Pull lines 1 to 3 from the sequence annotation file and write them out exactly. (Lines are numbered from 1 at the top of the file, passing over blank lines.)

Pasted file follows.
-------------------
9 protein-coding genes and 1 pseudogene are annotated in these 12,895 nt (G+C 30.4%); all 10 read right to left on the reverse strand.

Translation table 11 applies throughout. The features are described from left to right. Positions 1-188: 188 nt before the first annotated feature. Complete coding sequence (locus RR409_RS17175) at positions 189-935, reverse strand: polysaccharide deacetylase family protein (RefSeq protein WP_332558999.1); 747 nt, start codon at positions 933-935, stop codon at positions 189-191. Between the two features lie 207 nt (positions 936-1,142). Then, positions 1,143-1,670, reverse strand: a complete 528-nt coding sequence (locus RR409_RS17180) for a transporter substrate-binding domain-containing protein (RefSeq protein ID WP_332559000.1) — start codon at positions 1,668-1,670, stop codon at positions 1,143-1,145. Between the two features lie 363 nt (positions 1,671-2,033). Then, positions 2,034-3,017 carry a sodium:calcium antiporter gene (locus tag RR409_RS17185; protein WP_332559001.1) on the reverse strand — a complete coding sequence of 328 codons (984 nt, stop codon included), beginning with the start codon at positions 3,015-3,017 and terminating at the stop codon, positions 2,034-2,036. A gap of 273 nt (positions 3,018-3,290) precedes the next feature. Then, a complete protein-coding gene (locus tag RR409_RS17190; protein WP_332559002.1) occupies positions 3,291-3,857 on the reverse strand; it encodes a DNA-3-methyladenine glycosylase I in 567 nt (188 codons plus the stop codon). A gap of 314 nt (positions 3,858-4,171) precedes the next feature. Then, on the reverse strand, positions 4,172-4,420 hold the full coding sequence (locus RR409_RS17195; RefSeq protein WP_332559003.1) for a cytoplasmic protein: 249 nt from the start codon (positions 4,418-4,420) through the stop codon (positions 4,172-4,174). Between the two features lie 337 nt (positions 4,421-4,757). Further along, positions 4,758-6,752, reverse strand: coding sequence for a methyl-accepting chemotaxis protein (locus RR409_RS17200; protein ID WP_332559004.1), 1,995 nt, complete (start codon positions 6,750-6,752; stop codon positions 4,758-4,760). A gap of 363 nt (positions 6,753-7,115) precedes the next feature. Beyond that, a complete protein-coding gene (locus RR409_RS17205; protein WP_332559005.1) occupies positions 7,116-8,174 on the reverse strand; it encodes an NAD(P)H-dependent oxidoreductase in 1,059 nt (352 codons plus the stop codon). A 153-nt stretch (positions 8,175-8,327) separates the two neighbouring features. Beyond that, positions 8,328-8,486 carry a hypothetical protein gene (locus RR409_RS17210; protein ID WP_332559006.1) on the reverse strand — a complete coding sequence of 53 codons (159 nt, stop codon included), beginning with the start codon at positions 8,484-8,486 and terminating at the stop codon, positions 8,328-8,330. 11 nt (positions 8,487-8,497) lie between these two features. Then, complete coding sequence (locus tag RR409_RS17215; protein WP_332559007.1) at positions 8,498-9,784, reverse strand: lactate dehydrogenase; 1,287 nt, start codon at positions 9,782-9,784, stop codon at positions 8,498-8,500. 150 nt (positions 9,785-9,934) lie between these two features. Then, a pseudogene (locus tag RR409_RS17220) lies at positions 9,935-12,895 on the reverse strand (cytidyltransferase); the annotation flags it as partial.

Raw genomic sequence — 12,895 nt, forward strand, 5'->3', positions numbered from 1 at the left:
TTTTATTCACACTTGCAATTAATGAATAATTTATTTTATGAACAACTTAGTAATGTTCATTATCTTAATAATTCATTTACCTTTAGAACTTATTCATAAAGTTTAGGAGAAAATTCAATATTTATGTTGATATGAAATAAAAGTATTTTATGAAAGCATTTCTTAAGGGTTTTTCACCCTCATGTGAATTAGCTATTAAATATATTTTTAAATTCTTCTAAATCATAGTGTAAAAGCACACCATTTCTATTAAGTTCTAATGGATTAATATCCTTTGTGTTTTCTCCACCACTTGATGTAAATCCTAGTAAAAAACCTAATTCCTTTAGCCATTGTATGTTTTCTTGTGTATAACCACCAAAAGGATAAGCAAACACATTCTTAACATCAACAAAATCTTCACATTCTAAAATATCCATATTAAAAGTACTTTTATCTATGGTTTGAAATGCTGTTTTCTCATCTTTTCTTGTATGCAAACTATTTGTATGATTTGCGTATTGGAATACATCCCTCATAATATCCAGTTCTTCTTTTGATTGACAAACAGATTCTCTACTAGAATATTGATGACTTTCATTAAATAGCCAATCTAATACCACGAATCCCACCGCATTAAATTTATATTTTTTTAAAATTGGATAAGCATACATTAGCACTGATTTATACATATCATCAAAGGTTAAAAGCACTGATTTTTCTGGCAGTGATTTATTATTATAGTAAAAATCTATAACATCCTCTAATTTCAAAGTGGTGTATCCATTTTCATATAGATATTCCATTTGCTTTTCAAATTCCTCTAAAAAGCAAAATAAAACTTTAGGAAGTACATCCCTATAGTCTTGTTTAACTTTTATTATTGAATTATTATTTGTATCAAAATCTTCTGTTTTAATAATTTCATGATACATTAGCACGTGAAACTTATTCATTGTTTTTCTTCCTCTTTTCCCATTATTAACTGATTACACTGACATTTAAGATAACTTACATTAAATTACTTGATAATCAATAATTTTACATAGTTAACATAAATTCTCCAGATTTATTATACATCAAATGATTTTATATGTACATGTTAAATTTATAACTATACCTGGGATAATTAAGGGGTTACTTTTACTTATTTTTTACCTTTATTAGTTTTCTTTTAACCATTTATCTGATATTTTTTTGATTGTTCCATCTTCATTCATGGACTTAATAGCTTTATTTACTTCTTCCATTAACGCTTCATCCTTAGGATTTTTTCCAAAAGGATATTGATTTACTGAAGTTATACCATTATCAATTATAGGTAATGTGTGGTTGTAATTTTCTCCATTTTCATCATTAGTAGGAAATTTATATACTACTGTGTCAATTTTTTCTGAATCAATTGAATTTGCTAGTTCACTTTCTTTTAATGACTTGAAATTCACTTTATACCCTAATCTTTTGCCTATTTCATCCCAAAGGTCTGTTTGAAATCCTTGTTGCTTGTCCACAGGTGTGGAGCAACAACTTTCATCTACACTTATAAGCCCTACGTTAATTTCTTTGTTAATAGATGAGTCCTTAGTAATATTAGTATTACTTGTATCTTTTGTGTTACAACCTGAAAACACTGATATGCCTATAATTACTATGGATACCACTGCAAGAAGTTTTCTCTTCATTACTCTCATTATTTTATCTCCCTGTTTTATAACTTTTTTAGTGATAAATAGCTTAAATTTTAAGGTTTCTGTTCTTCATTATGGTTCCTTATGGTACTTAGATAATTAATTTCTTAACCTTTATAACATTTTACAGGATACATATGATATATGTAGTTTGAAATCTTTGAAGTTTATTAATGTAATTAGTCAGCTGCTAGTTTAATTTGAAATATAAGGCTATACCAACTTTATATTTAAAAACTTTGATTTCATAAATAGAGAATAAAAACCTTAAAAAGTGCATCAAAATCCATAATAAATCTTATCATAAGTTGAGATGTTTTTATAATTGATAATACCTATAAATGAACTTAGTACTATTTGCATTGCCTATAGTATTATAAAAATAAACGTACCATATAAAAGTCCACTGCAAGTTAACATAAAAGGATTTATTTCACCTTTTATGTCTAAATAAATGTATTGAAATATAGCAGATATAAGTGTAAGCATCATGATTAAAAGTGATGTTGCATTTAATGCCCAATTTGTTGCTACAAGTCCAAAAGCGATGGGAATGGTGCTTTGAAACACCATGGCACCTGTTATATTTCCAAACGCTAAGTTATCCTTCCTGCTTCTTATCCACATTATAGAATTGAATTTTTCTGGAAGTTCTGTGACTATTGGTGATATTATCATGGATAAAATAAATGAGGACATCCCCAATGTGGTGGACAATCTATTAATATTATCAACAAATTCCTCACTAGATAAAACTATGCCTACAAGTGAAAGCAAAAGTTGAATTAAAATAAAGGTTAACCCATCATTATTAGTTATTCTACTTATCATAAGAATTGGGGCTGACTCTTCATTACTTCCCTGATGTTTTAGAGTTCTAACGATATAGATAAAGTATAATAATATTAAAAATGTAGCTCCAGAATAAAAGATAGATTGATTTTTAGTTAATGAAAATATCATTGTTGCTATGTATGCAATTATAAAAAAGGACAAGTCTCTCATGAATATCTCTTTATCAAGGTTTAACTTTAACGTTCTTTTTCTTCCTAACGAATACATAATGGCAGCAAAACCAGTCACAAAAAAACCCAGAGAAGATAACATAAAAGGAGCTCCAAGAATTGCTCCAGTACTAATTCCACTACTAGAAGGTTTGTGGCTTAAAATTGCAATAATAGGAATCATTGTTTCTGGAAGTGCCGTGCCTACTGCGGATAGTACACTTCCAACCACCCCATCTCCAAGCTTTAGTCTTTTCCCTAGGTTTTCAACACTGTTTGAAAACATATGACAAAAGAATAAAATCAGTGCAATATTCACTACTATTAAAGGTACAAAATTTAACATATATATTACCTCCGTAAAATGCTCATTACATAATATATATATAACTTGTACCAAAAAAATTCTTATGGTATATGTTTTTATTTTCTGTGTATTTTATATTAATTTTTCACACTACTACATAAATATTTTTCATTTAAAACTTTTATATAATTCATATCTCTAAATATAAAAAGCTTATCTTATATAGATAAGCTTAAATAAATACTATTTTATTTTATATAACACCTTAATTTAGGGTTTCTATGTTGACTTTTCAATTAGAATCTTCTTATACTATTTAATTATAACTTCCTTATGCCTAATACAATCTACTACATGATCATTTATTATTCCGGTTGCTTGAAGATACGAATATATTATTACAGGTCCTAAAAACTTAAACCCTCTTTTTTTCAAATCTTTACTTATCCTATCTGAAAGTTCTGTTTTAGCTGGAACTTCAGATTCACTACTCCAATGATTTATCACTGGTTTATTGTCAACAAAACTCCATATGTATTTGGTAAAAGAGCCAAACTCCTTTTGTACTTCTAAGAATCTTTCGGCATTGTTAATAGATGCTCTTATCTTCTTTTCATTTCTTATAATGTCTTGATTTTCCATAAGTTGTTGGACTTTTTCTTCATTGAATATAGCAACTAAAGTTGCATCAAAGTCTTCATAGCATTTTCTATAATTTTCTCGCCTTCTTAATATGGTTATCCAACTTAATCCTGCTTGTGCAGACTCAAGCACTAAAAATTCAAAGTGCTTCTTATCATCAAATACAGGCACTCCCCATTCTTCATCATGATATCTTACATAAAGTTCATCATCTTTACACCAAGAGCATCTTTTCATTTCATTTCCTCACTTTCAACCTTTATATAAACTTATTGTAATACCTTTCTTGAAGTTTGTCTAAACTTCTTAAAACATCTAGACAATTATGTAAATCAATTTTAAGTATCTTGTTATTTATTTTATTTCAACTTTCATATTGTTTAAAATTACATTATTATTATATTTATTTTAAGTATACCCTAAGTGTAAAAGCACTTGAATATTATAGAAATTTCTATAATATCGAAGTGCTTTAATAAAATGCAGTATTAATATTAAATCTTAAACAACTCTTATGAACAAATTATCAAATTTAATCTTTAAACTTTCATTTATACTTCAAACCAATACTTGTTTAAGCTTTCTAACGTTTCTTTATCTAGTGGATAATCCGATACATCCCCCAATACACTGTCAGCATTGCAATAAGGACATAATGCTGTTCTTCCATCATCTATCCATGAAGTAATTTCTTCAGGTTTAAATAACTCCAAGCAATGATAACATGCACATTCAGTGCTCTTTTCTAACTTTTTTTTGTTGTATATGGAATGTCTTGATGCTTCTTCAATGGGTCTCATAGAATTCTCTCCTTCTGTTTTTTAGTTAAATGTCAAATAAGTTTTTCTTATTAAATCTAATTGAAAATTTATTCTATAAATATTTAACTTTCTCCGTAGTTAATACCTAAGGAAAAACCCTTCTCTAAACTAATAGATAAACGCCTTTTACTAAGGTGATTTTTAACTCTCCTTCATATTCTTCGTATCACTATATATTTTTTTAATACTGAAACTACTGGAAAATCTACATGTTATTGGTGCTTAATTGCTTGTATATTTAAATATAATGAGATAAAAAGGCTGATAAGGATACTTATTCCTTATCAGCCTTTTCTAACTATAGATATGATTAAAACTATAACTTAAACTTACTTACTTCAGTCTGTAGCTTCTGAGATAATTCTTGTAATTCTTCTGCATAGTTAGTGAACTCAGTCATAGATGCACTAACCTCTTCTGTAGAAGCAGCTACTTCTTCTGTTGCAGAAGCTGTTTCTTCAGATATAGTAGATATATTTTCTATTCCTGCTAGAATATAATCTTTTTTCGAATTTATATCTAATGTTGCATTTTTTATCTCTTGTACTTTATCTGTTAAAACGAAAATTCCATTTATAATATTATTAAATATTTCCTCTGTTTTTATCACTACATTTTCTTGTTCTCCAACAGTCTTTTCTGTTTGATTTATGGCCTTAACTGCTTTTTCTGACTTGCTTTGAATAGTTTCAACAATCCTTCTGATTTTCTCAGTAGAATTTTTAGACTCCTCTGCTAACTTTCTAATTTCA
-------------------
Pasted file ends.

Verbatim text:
9 protein-coding genes and 1 pseudogene are annotated in these 12,895 nt (G+C 30.4%); all 10 read right to left on the reverse strand.

Translation table 11 applies throughout. The features are described from left to right. Positions 1-188: 188 nt before the first annotated feature. Complete coding sequence (locus RR409_RS17175) at positions 189-935, reverse strand: polysaccharide deacetylase family protein (RefSeq protein WP_332558999.1); 747 nt, start codon at positions 933-935, stop codon at positions 189-191. Between the two features lie 207 nt (positions 936-1,142). Then, positions 1,143-1,670, reverse strand: a complete 528-nt coding sequence (locus RR409_RS17180) for a transporter substrate-binding domain-containing protein (RefSeq protein ID WP_332559000.1) — start codon at positions 1,668-1,670, stop codon at positions 1,143-1,145. Between the two features lie 363 nt (positions 1,671-2,033). Then, positions 2,034-3,017 carry a sodium:calcium antiporter gene (locus tag RR409_RS17185; protein WP_332559001.1) on the reverse strand — a complete coding sequence of 328 codons (984 nt, stop codon included), beginning with the start codon at positions 3,015-3,017 and terminating at the stop codon, positions 2,034-2,036. A gap of 273 nt (positions 3,018-3,290) precedes the next feature. Then, a complete protein-coding gene (locus tag RR409_RS17190; protein WP_332559002.1) occupies positions 3,291-3,857 on the reverse strand; it encodes a DNA-3-methyladenine glycosylase I in 567 nt (188 codons plus the stop codon). A gap of 314 nt (positions 3,858-4,171) precedes the next feature. Then, on the reverse strand, positions 4,172-4,420 hold the full coding sequence (locus RR409_RS17195; RefSeq protein WP_332559003.1) for a cytoplasmic protein: 249 nt from the start codon (positions 4,418-4,420) through the stop codon (positions 4,172-4,174). Between the two features lie 337 nt (positions 4,421-4,757). Further along, positions 4,758-6,752, reverse strand: coding sequence for a methyl-accepting chemotaxis protein (locus RR409_RS17200; protein ID WP_332559004.1), 1,995 nt, complete (start codon positions 6,750-6,752; stop codon positions 4,758-4,760). A gap of 363 nt (positions 6,753-7,115) precedes the next feature. Beyond that, a complete protein-coding gene (locus RR409_RS17205; protein WP_332559005.1) occupies positions 7,116-8,174 on the reverse strand; it encodes an NAD(P)H-dependent oxidoreductase in 1,059 nt (352 codons plus the stop codon). A 153-nt stretch (positions 8,175-8,327) separates the two neighbouring features. Beyond that, positions 8,328-8,486 carry a hypothetical protein gene (locus RR409_RS17210; protein ID WP_332559006.1) on the reverse strand — a complete coding sequence of 53 codons (159 nt, stop codon included), beginning with the start codon at positions 8,484-8,486 and terminating at the stop codon, positions 8,328-8,330. 11 nt (positions 8,487-8,497) lie between these two features. Then, complete coding sequence (locus tag RR409_RS17215; protein WP_332559007.1) at positions 8,498-9,784, reverse strand: lactate dehydrogenase; 1,287 nt, start codon at positions 9,782-9,784, stop codon at positions 8,498-8,500. 150 nt (positions 9,785-9,934) lie between these two features. Then, a pseudogene (locus tag RR409_RS17220) lies at positions 9,935-12,895 on the reverse strand (cytidyltransferase); the annotation flags it as partial.

Raw genomic sequence — 12,895 nt, forward strand, 5'->3', positions numbered from 1 at the left: